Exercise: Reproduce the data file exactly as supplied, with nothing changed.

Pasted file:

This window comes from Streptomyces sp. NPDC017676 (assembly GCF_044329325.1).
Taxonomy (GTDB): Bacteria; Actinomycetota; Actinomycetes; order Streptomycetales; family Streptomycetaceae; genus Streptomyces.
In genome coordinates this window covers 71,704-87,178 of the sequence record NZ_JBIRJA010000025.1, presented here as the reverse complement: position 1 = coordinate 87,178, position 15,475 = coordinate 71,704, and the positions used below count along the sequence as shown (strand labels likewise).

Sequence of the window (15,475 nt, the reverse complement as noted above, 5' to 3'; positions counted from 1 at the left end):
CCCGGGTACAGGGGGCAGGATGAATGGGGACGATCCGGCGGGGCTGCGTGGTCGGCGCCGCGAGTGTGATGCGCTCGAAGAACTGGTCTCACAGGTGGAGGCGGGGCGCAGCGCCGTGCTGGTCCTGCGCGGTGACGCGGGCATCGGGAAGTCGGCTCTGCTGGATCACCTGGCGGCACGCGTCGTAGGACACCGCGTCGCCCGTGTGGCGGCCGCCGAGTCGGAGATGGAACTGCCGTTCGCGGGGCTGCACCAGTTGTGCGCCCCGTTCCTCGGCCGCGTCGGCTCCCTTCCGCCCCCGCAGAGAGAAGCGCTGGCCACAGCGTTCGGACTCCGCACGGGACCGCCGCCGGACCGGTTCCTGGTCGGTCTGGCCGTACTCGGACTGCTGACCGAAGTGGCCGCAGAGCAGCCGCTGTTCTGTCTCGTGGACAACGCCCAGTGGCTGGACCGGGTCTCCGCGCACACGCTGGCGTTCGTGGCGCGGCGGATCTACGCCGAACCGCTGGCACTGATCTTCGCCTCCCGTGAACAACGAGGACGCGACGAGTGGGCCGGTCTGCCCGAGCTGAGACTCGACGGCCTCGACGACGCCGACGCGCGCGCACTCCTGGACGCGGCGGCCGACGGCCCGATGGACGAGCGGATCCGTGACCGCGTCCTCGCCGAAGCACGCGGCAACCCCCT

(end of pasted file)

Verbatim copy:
This window comes from Streptomyces sp. NPDC017676 (assembly GCF_044329325.1).
Taxonomy (GTDB): Bacteria; Actinomycetota; Actinomycetes; order Streptomycetales; family Streptomycetaceae; genus Streptomyces.
In genome coordinates this window covers 71,704-87,178 of the sequence record NZ_JBIRJA010000025.1, presented here as the reverse complement: position 1 = coordinate 87,178, position 15,475 = coordinate 71,704, and the positions used below count along the sequence as shown (strand labels likewise).

Sequence of the window (15,475 nt, the reverse complement as noted above, 5' to 3'; positions counted from 1 at the left end):
CCCGGGTACAGGGGGCAGGATGAATGGGGACGATCCGGCGGGGCTGCGTGGTCGGCGCCGCGAGTGTGATGCGCTCGAAGAACTGGTCTCACAGGTGGAGGCGGGGCGCAGCGCCGTGCTGGTCCTGCGCGGTGACGCGGGCATCGGGAAGTCGGCTCTGCTGGATCACCTGGCGGCACGCGTCGTAGGACACCGCGTCGCCCGTGTGGCGGCCGCCGAGTCGGAGATGGAACTGCCGTTCGCGGGGCTGCACCAGTTGTGCGCCCCGTTCCTCGGCCGCGTCGGCTCCCTTCCGCCCCCGCAGAGAGAAGCGCTGGCCACAGCGTTCGGACTCCGCACGGGACCGCCGCCGGACCGGTTCCTGGTCGGTCTGGCCGTACTCGGACTGCTGACCGAAGTGGCCGCAGAGCAGCCGCTGTTCTGTCTCGTGGACAACGCCCAGTGGCTGGACCGGGTCTCCGCGCACACGCTGGCGTTCGTGGCGCGGCGGATCTACGCCGAACCGCTGGCACTGATCTTCGCCTCCCGTGAACAACGAGGACGCGACGAGTGGGCCGGTCTGCCCGAGCTGAGACTCGACGGCCTCGACGACGCCGACGCGCGCGCACTCCTGGACGCGGCGGCCGACGGCCCGATGGACGAGCGGATCCGTGACCGCGTCCTCGCCGAAGCACGCGGCAACCCCCT